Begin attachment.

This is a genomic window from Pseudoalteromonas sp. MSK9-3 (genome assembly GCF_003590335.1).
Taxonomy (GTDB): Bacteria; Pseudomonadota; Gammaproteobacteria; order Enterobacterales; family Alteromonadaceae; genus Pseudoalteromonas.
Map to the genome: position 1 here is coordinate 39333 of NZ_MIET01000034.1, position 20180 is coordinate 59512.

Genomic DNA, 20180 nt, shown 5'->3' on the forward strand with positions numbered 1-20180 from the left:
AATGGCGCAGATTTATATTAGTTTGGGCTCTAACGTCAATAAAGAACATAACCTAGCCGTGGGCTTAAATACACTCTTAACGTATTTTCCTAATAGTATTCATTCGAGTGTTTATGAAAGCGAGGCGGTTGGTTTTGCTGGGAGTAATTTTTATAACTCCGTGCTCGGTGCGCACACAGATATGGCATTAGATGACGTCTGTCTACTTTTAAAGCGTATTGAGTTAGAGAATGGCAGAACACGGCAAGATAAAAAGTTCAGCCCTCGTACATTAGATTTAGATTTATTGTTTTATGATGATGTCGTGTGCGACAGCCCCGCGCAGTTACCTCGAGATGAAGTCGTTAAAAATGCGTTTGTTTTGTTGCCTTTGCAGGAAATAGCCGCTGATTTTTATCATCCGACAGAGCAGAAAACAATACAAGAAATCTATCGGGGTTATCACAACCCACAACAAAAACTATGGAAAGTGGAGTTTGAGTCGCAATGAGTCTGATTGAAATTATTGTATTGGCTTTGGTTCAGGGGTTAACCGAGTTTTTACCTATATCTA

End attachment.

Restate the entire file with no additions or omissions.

This is a genomic window from Pseudoalteromonas sp. MSK9-3 (genome assembly GCF_003590335.1).
Taxonomy (GTDB): Bacteria; Pseudomonadota; Gammaproteobacteria; order Enterobacterales; family Alteromonadaceae; genus Pseudoalteromonas.
Map to the genome: position 1 here is coordinate 39333 of NZ_MIET01000034.1, position 20180 is coordinate 59512.

Genomic DNA, 20180 nt, shown 5'->3' on the forward strand with positions numbered 1-20180 from the left:
AATGGCGCAGATTTATATTAGTTTGGGCTCTAACGTCAATAAAGAACATAACCTAGCCGTGGGCTTAAATACACTCTTAACGTATTTTCCTAATAGTATTCATTCGAGTGTTTATGAAAGCGAGGCGGTTGGTTTTGCTGGGAGTAATTTTTATAACTCCGTGCTCGGTGCGCACACAGATATGGCATTAGATGACGTCTGTCTACTTTTAAAGCGTATTGAGTTAGAGAATGGCAGAACACGGCAAGATAAAAAGTTCAGCCCTCGTACATTAGATTTAGATTTATTGTTTTATGATGATGTCGTGTGCGACAGCCCCGCGCAGTTACCTCGAGATGAAGTCGTTAAAAATGCGTTTGTTTTGTTGCCTTTGCAGGAAATAGCCGCTGATTTTTATCATCCGACAGAGCAGAAAACAATACAAGAAATCTATCGGGGTTATCACAACCCACAACAAAAACTATGGAAAGTGGAGTTTGAGTCGCAATGAGTCTGATTGAAATTATTGTATTGGCTTTGGTTCAGGGGTTAACCGAGTTTTTACCTATATCTA